6 Curious Defense Mechanisms in Insects

Getting rid of a predator can be an unsuspected act of creativity when it comes to the defense mechanisms of some animals.
6 Curious Defense Mechanisms in Insects

Last update: 08 May, 2021

Living in freedom isn’t a bed of roses, and even less so for animals that are usually the prey of the food chain. Evolution has gifted us with true works of art when it comes to defense mechanisms.

From camouflage to unique ways to repel a predator, in this article you’ll read about the most curious examples of defense mechanisms in the animal world. Don’t miss it.

1. Orchid mantis (Hymenopus coronatus)

The morphology of this mantis almost perfectly mimics the shape of a flower: so much so that its legs have a petal arrangement and its body varies in colors, ranging from yellow to pink. Entomologists who study this species say that it’s difficult for them to find the mimicked specimens even in captivity.

The mimicry of the orchid mantis isn’t only its mechanism to go unnoticed, but also its weapon. Indeed, its flower shape also attracts pollinating insects, which will eventually become its food.

An orchid mantis eating an insect.

2. Masters of mimicry: defense mechanisms of the leaf insect

The mimicry of the genus Phyllidae – or leaf insects – is astonishing whatever species it is. When sitting on a plant, this invertebrate won’t only be indistinguishable due to the shape of its body, but it’s also capable of imitating the movement of leaves when swayed by the wind.

The camouflage of a leaf insect.

3. Ants (Formica selysi)

Faced with external threats, many insects and arthropods have to work together to overcome them. It’s not always about predators: when you’re very young, the environment can also be your worst enemy.

This species of ant suffers a lot when there are floods inside their ant hills, which are washed away by water currents. For this reason, the members have developed a technique that guarantees the continuity of the colony: the workers are chained to form a floating raft that carries the queen and the larvae inside.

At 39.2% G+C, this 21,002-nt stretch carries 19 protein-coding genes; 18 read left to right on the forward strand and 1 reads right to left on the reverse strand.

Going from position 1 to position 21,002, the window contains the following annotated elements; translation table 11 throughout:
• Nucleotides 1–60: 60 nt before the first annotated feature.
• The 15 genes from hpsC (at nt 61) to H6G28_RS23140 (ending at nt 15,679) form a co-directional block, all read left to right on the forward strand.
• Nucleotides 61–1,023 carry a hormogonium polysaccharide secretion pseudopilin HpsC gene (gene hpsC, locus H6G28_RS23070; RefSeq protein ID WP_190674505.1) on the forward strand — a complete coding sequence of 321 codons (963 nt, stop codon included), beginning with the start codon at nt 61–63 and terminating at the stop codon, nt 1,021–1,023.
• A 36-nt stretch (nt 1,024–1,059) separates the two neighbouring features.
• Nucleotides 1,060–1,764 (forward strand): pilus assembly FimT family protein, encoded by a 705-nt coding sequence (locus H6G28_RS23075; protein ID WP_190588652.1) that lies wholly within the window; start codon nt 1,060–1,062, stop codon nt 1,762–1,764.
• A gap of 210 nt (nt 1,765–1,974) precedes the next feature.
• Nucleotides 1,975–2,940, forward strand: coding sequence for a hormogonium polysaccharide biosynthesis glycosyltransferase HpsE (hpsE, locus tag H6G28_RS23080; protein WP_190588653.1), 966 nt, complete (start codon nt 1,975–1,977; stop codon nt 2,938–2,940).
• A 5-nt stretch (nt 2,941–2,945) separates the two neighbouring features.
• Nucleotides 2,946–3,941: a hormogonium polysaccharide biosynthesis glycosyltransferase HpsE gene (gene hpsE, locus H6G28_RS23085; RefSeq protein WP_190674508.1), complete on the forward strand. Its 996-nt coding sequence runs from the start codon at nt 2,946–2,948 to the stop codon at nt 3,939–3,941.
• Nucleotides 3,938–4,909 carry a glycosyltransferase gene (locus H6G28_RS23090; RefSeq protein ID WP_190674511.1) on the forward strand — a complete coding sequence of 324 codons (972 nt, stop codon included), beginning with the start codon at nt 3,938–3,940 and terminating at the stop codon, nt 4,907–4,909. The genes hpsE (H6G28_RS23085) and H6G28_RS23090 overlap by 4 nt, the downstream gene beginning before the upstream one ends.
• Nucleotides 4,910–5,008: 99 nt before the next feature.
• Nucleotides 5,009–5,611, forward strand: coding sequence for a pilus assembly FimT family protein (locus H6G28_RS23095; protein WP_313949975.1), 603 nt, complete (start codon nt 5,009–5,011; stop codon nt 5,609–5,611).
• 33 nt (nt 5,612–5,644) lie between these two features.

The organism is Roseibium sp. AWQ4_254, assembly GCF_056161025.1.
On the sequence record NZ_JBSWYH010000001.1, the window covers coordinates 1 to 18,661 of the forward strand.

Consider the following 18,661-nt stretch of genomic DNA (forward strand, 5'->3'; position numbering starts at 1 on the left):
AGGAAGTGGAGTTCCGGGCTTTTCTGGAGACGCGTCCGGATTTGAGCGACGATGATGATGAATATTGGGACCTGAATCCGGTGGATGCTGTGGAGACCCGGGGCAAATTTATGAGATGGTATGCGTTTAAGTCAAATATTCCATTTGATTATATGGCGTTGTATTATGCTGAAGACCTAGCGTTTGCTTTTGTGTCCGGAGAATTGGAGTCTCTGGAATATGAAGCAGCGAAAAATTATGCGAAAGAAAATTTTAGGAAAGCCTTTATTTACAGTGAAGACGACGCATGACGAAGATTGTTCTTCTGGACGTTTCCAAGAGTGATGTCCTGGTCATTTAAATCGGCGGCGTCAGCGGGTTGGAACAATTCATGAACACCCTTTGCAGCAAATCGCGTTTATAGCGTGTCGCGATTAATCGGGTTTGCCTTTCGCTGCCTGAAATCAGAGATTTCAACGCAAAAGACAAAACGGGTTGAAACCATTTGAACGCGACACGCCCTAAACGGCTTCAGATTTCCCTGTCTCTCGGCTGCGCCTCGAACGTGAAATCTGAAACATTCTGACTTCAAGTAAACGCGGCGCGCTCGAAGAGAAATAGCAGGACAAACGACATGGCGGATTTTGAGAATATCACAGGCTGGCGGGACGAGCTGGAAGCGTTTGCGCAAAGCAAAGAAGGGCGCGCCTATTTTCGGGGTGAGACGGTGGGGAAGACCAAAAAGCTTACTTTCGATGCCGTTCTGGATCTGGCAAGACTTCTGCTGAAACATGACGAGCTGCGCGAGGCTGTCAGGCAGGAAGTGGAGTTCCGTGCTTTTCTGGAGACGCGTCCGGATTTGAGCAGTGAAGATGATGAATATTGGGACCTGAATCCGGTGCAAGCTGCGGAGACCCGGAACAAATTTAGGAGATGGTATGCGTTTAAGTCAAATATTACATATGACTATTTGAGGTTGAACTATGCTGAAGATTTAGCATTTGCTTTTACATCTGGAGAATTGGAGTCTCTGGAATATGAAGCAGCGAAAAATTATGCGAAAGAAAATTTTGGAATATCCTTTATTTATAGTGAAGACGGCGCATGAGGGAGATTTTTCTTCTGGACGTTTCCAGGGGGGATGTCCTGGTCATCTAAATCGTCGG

There are many defense mechanisms in ants.

4. Bees: defense mechanisms that require teamwork

When it comes to defending the hive, bees are great strategists as well as relentless fighters. A curious example is that of the Asian bee ( Apis cerna japonica ), whose guardians form a “ball” around the intruder, surrounding it until they kill it with the heat of their bodies. They literally cook it!

Queen bee with her minions.

5. Diving bell spider (Argyroneta aquatica)

Although it’s an arachnid and not an insect, we couldn’t miss this spider off our list. This amazing animal has developed a way of life that allows it to eat and protect itself at the same time, with the exception that it’s capable of living underwater.

The diving bell spider weaves its web underwater, forming an air bubble where it spends most of its time. However, this isn’t even the most incredible thing. The oxygen inside the bubble is renewed automatically, as it exchanges gases with the surrounding water when it’s consumed.

One of the defense mechanisms in spiders.

6. Dry leaf butterfly (Gastropacha quercifolia)

As you’ve already read, pretending that you’re part of the environment is one of the best defense mechanisms around. Of course, you don’t have to defend yourself if they can’t find you!

This is the case of the dry leaf butterfly, a moth that lives in the deciduous forests of Europe and Asia. Among oaks, holm oaks and fruit trees, these vegetables create a mass of leaves on the ground that’s the perfect canvas for this butterfly. Both the shape of its wings and its coloration make it indistinguishable from its surroundings.

One of the defense methods in insects is to look like a leaf.

Insects and arachnids have been the food of the largest animals for millions of years. For this reason, many of its defense mechanisms have inspired humans. Getting to know them isn’t only beneficial to satisfy our curiosity, but it’s also a lesson in survival.

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